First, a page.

To obtain the longitude, they checked the local time at noon against the time in Salamanca or Nuremberg. But greater precision was possible by calculating an ellipse with the help of a famous almanac composed by Abraham Ibn Samuel Zacute (1450-1522), a Jewish astronomer and historian in Spain until the Catholic Kings expelled the Jews from their kingdom in 1492. The mariner’s compass consisted of a magnetic needle floating freely around a circular plate, with indications of the winds (N, NE, E, SE, S, SW, W, NW), the half, and quarter winds. The fleur-de-lis on the top pointed to the north, while the main axle of the needle was clearly marked on the immobile structure holding the compass to show the ship’s direction. Experienced mariners reckoned speed with the naked eye, and calculated distance in Roman miles by the hour. They observed the froth and the bubbles in the ship’s wake, the seaweed floating past, or by just watching the changing coastline. The dropped a knotted line into the sea, and counted how many knots slipped past as the boat moved forward. That is why the speed of ships is counted in knots. Each “league” was equivalent to 3.8 land miles. Knowing the direction and the distance covered, pilots could mark their destination on the portolan. A sounding line to warn against shallow waters, and the sand glass were the two other necessary sailing instruments. A pilot whose margin of error in long distance sailing was more than 5% was considered bad, unless he ran into a storm or some other snag, like faulty magnetic declensions. Much of the art of sailing with inadequate instruments depended greatly on intuition and experience. A naval expedition with its full compliment of navigators formed a special world in itself. There was, first, the captain, the highest officer, who enjoyed full authority, including (before radio and the air plane) power over life and death. He did not have to be an expert navigator, but in the Age of Discoveries, he almost always was. He might have kept to his cabin all the time, but his personality, his energy and presence were a pervading influence in the boat. He sailed aboard the flagship (capitana), with its stern lamp as the point of reference for the fleet at night and during stormy days. Depending on their number, the lamps warned against an approaching enemy, an oncoming storm, the end of a voyage, the route to follow, increase or decrease the sails, etc. From the flagship came also the orders for the other captains of the boats of the expedition, unless bad weather dispersed them, and then, each one looked to his own safety. The ship’s master (boatswain, “contramaestre”) was second in command, who had to be an expert seaman. He controlled every aspect of navigation, especially maneuvers on leaving or entering a port, dropping or raising anchors, etc. He was responsible for the cargo and all administrative tasks aboard. The third in command was the pilot, always an expert mariner, responsible for the success of the voyage. He took charge of the sailing instruments, the log book, the plotting of the course, cleanliness on board ships, the water pumps, precautions against fire, etc. He directly supervised the crew. x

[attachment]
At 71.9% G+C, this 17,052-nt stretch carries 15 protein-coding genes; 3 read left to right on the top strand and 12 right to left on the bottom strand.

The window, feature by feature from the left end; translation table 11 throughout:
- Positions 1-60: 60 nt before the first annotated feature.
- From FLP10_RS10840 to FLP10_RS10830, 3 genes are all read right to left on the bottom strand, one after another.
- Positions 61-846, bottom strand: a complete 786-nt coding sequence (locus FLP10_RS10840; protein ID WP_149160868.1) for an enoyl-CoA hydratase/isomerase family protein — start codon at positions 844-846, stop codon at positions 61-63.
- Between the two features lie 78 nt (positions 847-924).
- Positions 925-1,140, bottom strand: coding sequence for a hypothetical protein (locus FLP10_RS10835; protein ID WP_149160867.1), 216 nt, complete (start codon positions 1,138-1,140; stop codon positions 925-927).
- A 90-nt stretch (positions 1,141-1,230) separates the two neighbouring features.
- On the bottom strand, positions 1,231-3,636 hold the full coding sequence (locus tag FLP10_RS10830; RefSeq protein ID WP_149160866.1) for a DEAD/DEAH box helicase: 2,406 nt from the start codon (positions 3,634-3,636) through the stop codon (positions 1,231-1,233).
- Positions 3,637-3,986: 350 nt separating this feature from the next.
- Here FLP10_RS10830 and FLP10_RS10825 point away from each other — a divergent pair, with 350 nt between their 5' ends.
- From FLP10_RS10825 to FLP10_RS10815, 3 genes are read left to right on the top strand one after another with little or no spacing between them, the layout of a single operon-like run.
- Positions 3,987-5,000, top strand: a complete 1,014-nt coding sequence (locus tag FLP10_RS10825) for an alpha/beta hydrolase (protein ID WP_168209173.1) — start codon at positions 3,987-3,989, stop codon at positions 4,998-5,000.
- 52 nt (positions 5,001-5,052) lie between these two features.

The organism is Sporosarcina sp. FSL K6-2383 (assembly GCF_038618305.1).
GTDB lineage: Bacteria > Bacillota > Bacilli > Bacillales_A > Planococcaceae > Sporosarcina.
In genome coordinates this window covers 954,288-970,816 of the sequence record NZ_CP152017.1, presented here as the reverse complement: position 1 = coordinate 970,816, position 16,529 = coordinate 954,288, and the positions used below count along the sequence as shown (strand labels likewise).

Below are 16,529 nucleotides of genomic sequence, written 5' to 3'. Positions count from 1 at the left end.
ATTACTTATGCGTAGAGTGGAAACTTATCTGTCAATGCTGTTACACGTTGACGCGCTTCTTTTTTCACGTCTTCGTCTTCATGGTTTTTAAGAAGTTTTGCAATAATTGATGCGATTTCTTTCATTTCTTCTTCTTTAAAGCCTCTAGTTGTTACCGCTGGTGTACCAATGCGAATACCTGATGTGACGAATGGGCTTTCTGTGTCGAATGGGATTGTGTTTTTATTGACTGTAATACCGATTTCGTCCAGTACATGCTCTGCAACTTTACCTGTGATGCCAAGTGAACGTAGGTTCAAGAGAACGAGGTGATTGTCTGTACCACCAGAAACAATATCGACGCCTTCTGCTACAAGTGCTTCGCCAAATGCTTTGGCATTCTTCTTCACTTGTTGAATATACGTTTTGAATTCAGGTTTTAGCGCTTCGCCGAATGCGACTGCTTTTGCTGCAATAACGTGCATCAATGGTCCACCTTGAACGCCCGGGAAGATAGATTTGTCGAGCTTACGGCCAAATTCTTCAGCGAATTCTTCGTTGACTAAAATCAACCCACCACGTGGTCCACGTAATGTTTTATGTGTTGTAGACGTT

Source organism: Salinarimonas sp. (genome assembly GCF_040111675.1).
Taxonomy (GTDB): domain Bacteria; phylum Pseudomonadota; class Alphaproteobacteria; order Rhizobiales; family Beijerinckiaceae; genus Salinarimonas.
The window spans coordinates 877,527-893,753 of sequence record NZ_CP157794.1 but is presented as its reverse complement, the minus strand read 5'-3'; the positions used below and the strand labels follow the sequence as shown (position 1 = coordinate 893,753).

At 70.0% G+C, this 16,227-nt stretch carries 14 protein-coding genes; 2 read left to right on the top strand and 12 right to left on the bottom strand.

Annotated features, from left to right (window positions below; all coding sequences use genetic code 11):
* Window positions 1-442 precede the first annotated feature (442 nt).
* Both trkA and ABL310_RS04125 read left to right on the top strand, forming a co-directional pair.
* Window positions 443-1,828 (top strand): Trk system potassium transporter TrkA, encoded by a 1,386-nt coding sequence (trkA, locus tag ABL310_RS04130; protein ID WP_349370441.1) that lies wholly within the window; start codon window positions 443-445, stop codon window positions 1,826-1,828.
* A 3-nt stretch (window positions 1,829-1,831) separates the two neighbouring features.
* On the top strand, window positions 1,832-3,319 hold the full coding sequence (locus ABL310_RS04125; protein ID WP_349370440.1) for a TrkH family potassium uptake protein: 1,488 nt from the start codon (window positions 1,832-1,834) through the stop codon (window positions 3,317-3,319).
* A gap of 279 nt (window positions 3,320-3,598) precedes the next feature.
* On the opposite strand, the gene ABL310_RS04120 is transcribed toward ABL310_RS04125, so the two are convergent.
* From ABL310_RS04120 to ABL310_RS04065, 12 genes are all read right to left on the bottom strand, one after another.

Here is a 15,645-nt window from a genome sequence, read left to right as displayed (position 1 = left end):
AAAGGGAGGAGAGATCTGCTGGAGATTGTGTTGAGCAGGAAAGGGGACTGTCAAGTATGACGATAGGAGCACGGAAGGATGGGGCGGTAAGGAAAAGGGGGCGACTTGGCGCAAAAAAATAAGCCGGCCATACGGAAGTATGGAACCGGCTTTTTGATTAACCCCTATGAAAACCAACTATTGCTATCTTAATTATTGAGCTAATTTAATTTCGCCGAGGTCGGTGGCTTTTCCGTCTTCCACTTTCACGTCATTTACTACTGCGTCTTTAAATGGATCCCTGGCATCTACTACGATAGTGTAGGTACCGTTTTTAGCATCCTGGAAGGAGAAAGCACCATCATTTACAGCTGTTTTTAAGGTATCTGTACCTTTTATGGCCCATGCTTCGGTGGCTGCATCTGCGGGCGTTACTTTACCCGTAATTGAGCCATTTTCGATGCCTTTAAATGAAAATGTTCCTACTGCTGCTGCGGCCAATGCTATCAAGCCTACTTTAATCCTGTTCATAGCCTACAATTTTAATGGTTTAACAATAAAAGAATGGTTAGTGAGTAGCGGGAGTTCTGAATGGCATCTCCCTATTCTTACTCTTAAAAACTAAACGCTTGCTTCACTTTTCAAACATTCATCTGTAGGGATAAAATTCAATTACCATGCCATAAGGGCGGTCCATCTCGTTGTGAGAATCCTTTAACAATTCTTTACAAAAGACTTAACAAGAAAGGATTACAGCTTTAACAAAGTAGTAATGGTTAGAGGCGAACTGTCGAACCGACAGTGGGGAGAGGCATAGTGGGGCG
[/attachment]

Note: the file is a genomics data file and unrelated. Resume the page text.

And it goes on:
The rest of the crew included the quartermaster, constable, cook, carpenter, caulker, barrel maker, barber/surgeon. In the expedition also were the royal agents in charge of the funds, one or more inspectors (veedores), scribe, notary public, and an interpreter (lengua). Priests joined long distance voyages to minister to the navigators. Financial gain was a strong motive for the expeditions. After deducting the expenses and special bonuses for meritorious service during the voyage, the net profit was shared proportionately among the ship owner, the traders, and the crew. The latter also received their share if they had shipped cargo for barter. If the expedition was a royal enterprise, the navigators received a salary.

Map of Acapulco